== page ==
Review: Worship Street Whistling Shop
In these difficult economic times, it must be tempting for those opening new cocktail bars to play it a little bit safe to pull the punters in. If so, the chaps behind the Whistling Shop have clearly not given in to such pressures. With ingredients like chip pan bitters, formula milk, sage dust, and walnut ketchup, the cocktail menu hardly appeals to the mass market. Even I, a self-confessed cocktail geek found myself questioning whether these drinks were a step too far. That was until I visited…..
Sister to Purl and headed up by Ryan Chetiyawardana, the Whistling Shop claims to combine “the charm of Victorian squallor, with the elegance of grand gin palaces”. As if that wasn’t a challenge enough, it is apparently also going to “redefine cocktails within the Capital”. Now I appreciate a bit of PR waffle as much as the next man, but this is clearly not an establishment looking to blend in with the crowd. Located in a rather nondescript side street in Shoreditch, this subterranean bar fuses modern cocktail alchemy with a good sprinkling of Victoriana themed decor. It’s a good size too, and despite visiting on a very quiet Monday evening, there was still a nice ‘feel’ about the place; only spoilt by the somewhat questionable choice of music playlist. Frilly-shirted waiters sporting leather-strapped jackets help create the illusion that you have stepped back in time, although I can’t help but feel as though it’s more ‘Disney’ than 1830’s London. That’s OK though, it’s nice enough and we’re not here for the decor, it’s the drinks we are interested in.
A posh chemistry set is seemingly rapidly becoming essential kit for a cocktail bar these days, and the Whistling Shop proudly displays it’s toys in a ‘laboratory’ viewable from the bar itself. Correspondingly there’s not a single drink on the menu that doesn’t contain at least one strange- sounding ingredient. Whilst this won’t be to everyones taste, those willing to experiment and try something new are richly rewarded. The Black Cat martini containing ‘removed’ cream is a subtly sweet and creamy twist on your classic martini, and actually a very approachable drink for those not used to such exotic libations. The rum based Radiation Aged Cocktail is an intriguing mix of six ingredients including chip pan bitters, which is then ‘irradiated’ (they wouldn’t tell me how!) and served short. Drinking it is like a workout for your taste buds, for it is sweet, sour, bitter and dry all at the same time. Somehow it avoids being ‘confused’ and instead achieves a perfect balance that is hard to achieve even in much simpler drinks. If you like the sound of a cocktail that tastes like a caramel Mini Milk ice-cream then the (Substitute) Bosom Caresser is the drink for you. Cognac, formula milk, madeira, grenadine and salt and pepper bitters combine beautifully to create a drink that is moreish, complex and comforting in the extreme.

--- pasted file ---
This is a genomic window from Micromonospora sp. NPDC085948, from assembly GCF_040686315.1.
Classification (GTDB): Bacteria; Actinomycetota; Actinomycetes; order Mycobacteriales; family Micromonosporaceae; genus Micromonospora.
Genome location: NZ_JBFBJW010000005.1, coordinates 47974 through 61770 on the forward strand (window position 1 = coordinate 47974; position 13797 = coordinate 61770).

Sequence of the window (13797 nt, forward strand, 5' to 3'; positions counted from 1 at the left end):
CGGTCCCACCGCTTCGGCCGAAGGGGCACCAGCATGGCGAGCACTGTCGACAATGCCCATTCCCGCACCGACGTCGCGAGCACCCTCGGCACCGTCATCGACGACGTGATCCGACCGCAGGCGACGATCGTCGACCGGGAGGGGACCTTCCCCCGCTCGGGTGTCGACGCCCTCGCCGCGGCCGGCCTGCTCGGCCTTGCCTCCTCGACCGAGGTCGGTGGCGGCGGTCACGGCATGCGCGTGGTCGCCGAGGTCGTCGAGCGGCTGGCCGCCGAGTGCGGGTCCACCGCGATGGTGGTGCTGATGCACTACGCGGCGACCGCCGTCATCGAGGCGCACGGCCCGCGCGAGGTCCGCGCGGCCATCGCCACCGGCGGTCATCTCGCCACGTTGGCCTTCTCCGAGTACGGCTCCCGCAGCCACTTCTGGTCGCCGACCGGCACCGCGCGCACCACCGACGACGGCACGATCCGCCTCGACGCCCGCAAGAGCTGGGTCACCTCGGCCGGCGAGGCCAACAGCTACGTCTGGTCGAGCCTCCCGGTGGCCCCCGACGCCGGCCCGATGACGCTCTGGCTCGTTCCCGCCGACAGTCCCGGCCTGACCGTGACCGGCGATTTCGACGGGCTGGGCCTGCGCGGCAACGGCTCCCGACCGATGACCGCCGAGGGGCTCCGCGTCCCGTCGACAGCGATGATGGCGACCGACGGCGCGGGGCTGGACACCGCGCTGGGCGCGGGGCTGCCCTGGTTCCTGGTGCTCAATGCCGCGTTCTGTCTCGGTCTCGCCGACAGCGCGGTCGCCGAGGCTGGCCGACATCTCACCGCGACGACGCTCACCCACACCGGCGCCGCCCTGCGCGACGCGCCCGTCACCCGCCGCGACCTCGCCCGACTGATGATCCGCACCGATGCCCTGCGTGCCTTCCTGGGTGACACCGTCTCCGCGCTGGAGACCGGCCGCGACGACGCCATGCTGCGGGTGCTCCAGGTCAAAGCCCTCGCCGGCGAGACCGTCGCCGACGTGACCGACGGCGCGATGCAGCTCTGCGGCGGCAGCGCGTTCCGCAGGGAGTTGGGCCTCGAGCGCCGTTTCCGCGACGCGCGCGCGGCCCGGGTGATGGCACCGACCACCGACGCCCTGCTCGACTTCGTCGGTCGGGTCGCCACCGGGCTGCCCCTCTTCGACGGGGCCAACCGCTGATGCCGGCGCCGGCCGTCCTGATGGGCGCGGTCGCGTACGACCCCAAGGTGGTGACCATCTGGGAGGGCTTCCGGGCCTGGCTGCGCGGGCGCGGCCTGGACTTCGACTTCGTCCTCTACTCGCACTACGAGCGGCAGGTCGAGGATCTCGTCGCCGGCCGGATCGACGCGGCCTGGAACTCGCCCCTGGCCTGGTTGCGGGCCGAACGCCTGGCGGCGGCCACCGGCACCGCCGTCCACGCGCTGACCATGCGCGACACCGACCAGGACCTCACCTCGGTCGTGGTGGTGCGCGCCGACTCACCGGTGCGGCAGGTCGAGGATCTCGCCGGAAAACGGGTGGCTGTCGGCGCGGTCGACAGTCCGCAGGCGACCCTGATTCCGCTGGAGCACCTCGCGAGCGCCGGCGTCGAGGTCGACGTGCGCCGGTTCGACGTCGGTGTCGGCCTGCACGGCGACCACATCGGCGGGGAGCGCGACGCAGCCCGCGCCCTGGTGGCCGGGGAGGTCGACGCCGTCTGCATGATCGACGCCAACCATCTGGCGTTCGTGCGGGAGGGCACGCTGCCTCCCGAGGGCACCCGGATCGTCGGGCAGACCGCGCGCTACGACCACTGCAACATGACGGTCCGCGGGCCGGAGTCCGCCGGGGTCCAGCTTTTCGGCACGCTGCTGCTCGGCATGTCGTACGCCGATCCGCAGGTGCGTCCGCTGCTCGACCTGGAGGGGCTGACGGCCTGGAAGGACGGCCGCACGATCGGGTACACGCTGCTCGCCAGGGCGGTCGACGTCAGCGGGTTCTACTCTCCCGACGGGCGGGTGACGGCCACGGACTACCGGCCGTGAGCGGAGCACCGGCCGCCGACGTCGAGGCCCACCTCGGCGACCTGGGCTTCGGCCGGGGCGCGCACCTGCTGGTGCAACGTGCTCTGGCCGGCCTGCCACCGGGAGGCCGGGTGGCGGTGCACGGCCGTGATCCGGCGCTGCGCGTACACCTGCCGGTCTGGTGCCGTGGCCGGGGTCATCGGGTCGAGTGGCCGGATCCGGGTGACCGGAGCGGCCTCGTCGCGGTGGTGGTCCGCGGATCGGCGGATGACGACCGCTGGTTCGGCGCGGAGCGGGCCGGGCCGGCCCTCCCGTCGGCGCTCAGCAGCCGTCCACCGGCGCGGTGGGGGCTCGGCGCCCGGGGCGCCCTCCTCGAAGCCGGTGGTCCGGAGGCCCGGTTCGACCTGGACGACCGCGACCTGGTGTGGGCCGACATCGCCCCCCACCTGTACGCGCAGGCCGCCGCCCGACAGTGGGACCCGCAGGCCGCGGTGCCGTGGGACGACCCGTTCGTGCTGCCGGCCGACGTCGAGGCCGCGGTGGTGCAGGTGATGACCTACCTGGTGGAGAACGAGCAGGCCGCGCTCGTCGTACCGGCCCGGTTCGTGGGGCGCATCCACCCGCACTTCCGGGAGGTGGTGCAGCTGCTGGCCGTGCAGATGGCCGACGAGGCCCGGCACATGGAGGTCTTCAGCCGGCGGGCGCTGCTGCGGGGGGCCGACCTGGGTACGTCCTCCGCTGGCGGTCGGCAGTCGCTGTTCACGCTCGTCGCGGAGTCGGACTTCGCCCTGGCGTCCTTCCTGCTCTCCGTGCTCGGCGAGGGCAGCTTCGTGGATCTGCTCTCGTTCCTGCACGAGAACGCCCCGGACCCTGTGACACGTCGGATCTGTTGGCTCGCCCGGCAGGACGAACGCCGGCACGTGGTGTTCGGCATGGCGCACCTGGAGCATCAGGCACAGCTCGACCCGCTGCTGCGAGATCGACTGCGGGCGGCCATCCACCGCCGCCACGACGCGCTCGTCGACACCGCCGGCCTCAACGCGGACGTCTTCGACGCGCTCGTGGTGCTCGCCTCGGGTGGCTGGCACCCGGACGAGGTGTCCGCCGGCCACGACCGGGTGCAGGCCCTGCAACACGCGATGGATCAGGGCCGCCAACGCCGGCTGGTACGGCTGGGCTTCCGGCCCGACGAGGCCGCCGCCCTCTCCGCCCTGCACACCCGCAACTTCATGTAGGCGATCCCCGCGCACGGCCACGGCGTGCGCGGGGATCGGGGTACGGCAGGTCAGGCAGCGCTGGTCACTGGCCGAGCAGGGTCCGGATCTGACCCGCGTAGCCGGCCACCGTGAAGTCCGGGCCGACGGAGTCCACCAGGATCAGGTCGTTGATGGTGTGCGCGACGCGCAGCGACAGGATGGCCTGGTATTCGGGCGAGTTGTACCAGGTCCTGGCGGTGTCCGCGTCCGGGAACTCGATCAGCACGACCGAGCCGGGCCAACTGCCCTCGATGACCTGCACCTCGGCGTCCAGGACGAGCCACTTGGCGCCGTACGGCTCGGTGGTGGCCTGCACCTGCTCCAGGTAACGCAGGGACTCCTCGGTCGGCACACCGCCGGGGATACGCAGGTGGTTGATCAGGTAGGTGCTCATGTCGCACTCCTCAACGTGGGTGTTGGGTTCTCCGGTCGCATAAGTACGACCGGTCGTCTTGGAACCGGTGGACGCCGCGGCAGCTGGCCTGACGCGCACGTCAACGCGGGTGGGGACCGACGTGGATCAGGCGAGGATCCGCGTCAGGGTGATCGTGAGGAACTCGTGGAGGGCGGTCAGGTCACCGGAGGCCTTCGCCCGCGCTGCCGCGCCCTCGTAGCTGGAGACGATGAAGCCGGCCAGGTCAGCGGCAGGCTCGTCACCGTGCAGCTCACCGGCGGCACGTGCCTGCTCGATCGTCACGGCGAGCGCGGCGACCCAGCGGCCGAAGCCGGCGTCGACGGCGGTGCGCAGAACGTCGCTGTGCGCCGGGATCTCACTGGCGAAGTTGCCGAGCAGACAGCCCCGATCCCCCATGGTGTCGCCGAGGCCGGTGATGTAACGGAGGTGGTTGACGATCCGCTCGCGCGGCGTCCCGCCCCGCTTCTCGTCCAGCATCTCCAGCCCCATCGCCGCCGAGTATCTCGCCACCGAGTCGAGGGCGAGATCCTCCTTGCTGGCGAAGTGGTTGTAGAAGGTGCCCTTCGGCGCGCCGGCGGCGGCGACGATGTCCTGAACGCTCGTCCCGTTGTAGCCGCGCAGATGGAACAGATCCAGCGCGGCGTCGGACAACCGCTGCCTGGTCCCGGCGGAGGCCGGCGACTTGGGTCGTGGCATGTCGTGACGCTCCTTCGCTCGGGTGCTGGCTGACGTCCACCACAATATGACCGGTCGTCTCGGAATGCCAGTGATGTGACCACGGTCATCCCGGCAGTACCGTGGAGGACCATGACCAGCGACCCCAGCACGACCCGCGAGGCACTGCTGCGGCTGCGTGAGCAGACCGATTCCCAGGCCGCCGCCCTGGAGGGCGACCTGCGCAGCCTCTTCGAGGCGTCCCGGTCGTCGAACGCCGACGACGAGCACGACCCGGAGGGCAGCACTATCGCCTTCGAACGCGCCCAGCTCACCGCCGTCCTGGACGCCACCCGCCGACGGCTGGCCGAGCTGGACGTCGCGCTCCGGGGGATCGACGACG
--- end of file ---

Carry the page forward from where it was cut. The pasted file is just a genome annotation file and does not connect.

Admittedly this review is based on only one visit so I can’t comment on consistency, but the drinks we sampled were really very good indeed. The expectations of a bar using ‘molecular mixology’ are high, and rightly so. But here they have excelled themselves, each drink was full of character and showcased unusual ingredients and techniques in an intelligent and imaginative way. If they can keep this standard up, they will soon be getting themselves a very strong reputation for serving up drinks as tasty as they are original. The food is also worthy of a mention. Created by Temple and Shian, there is both a full a la carte lunch menu and evening bar menu on offer. I can only testify for the pork pie and marinated brie from the bar menu, but both were delicious and well worth a try.
A Victoriana-themed basement bar serving ‘molecular’ cocktails sounds so fashionable you could be forgiven for worrying it might be a case of style over substance, theatrics over taste, and weird over wonderful. It’s not, the cocktails really shine. They are unusual, interesting, complex, balanced, original, approachable, and above all delicious. It is clear a lot of time and talent has gone into creating them and if they can keep it up, they may yet achieve their aim of redefining cocktails, perhaps not just within the Capital.